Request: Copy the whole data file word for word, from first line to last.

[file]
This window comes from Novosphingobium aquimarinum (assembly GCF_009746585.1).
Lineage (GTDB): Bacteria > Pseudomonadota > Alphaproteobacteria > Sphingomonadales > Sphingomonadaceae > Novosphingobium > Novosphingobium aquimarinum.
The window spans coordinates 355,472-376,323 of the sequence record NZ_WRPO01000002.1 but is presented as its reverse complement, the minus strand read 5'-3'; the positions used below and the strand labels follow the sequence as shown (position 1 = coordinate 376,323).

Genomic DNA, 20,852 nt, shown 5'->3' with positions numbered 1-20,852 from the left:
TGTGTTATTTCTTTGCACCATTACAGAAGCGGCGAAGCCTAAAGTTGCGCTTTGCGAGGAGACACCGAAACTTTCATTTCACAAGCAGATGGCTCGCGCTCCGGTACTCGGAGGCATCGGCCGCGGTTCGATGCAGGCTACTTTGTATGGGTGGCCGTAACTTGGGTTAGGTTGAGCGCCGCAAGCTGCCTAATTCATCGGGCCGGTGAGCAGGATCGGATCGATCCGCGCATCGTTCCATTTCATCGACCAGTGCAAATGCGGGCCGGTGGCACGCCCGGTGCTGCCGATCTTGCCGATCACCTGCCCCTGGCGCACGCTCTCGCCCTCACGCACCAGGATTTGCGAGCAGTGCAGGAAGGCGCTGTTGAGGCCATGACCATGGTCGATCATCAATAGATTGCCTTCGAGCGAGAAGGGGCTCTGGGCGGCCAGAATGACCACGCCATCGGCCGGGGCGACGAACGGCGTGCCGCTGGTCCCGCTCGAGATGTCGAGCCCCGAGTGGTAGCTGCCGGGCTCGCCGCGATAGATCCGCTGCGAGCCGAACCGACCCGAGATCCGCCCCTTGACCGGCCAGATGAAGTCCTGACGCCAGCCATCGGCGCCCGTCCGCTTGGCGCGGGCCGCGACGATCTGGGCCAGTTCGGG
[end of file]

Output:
This window comes from Novosphingobium aquimarinum (assembly GCF_009746585.1).
Lineage (GTDB): Bacteria > Pseudomonadota > Alphaproteobacteria > Sphingomonadales > Sphingomonadaceae > Novosphingobium > Novosphingobium aquimarinum.
The window spans coordinates 355,472-376,323 of the sequence record NZ_WRPO01000002.1 but is presented as its reverse complement, the minus strand read 5'-3'; the positions used below and the strand labels follow the sequence as shown (position 1 = coordinate 376,323).

Genomic DNA, 20,852 nt, shown 5'->3' with positions numbered 1-20,852 from the left:
TGTGTTATTTCTTTGCACCATTACAGAAGCGGCGAAGCCTAAAGTTGCGCTTTGCGAGGAGACACCGAAACTTTCATTTCACAAGCAGATGGCTCGCGCTCCGGTACTCGGAGGCATCGGCCGCGGTTCGATGCAGGCTACTTTGTATGGGTGGCCGTAACTTGGGTTAGGTTGAGCGCCGCAAGCTGCCTAATTCATCGGGCCGGTGAGCAGGATCGGATCGATCCGCGCATCGTTCCATTTCATCGACCAGTGCAAATGCGGGCCGGTGGCACGCCCGGTGCTGCCGATCTTGCCGATCACCTGCCCCTGGCGCACGCTCTCGCCCTCACGCACCAGGATTTGCGAGCAGTGCAGGAAGGCGCTGTTGAGGCCATGACCATGGTCGATCATCAATAGATTGCCTTCGAGCGAGAAGGGGCTCTGGGCGGCCAGAATGACCACGCCATCGGCCGGGGCGACGAACGGCGTGCCGCTGGTCCCGCTCGAGATGTCGAGCCCCGAGTGGTAGCTGCCGGGCTCGCCGCGATAGATCCGCTGCGAGCCGAACCGACCCGAGATCCGCCCCTTGACCGGCCAGATGAAGTCCTGACGCCAGCCATCGGCGCCCGTCCGCTTGGCGCGGGCCGCGACGATCTGGGCCAGTTCGGG